Millions appear for the Civil Services examination of the Union Public Services Commission every year. Aspirants begin preparation as school kids. Their parents are even more enthusiastic and anxious. That is the brand power of the IAS.
There are more candidates who fear appearing for the Civil Services examination of the UPSC than the ones who actually appear. The reason has more to do with mythology and scare than reality. Let's pick five of the biggest myths and see the true content of each one of them. Are they half-baked or exaggerated or deliberately circulated to generate a sense of awe among the aspirants? It is the need of the hour to critically examine the folklore so that the aspirant is unburdened and their preparation gains true momentum.
Top 5 Misconceptions Centring Around UPSC IAS Exam
The top 5 myths that a genuine eager-beaver needs to dispel before the UPSC IAS exam are as follows:
Myth #1: It is the hardest and mother of all exams.
People are given to understand that the civil service exam syllabus has no limitations and is the most difficult to tackle. It tests at the objective, subjective, and personality levels. A vast syllabus cutting across natural and social sciences which includes the current developments is unheard of for any other examination in the country. Not even the IITs. Take, for example, quantum computing; the aspirant needs to know the concept and the Government initiatives. Take nuclear fusion; the latest breakthrough in the US needs to be understood along with the conventional concept. But it is interesting. There is a lot of literature on it. Indian newspapers are second to none and the clarity with which these developments come across in the media is exciting. So toughness converts to excitement and challenge.
Myth #2: Aspirants need to know everything but the kitchen sink.
Undeniably, the UPSC IAS exam syllabus is vast as indicated above, but that does not mean you have to be a walking encyclopedia to crack the exam. There is a method in the madness. There are thresholds - both in the range and the depth. NCERT books are the base and newspapers are the superstructure. Post-graduation books are toxic for the examination. For any topic to figure on the radar, it should be resoundingly important that any good graduate student knows about it. The key point is that the UPSC is a generalist exam, necessitating a broad conceptual mastery of all areas and topics listed in the syllabus. Threshold and range are everything.
Myth #3: It is a game of luck!
As in life, so in the UPSC. Luck is everywhere. Even after one puts in all that she/he is capable of, there is a chance for luck. Seeing so many aspirants, one has to admit that luck separates two equally brilliant aspirants. But, bad luck does not last. Aspirants do get to their mark of ability and sweat. So how to beat luck or to put it another way, how to invite luck? Luck can be deserved by working hard on a strategy based on previous papers with conceptual clarity and ambition. Ambition in terms of learning a little more clearly and a little more in terms of detail, to be ahead of the competition.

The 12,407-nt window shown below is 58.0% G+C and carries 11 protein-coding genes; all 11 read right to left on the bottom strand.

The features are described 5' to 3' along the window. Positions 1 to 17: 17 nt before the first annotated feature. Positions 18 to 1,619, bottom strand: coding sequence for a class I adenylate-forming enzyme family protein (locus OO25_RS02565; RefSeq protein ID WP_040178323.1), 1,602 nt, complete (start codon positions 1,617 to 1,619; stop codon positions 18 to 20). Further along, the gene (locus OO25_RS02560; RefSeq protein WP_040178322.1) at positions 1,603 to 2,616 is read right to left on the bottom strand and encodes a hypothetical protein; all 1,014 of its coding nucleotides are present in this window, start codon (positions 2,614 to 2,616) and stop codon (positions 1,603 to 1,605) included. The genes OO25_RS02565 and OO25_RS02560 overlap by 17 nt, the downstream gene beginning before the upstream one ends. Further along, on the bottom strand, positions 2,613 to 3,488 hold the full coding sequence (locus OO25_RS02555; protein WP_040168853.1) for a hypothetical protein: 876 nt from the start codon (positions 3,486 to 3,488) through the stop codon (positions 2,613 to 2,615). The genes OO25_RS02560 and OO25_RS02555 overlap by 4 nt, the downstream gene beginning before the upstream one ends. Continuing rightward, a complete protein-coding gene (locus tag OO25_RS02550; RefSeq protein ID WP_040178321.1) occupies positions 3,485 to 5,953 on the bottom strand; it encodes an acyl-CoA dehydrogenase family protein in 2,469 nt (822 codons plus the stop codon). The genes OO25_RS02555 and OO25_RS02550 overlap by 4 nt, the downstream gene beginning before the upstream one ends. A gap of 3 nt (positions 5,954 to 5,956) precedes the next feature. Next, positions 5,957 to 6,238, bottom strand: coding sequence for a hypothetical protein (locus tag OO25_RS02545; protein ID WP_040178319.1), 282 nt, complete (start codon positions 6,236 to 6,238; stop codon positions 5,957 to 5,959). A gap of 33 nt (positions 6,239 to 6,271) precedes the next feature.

No one ever has been denied entry into civil services purely by luck. Work smart and hard so that you are ready for luck.
Myth #4: You should have a strong command of the English language.
Far from true. UPSC like any other credible and authentic body rewards clarity, simplicity, and effectiveness. It is possible with functional English. Who does not speak basic English in India among the ambitious? English is as much an Indian language today as anybody else's. The preliminary exam may not need so much English as one needs to tick the right code in the multiple-choice questions. In CSAT, however, there is a need for some English. The main exam to requires nice presentation skills. Interviews are available in vernaculars even if one chooses English for the Mains examination and vice versa. Simply put, the medium of instruction is only a vehicle for communicating your ideas and not a main factor in the success of your examination. Rest assured, English is the last and least of the hurdles.
Myth #5: You need to study for extensively long hours to pass the exam.
The number of hours that one should study has been another item of shock and awe. Most say 12-18 hours a day and Sunday hardly enter the dictionary. It could be one of those carefully orchestrated myths once again. How many hours one studies is purely a personal choice. However, 6-8 hours is the bottom line. The excitement about becoming a civil servant and the nature of knowledge one needs to acquire; along with lucid study, material propels the student to study limitlessly. But that is another matter: Purely a personal affair with prep. The need is a regular 8-hour regime, with Sunday excluded for renewal. Many people pass the examination even if they are working full-time. It is a matter of efficiency that comes about with a sense of confidence and urgency.
To conclude, try to ignore all the myths, go for your goal with a positive attitude, and have a proper stage-wise preparation plan to clear the exam and get your dream job.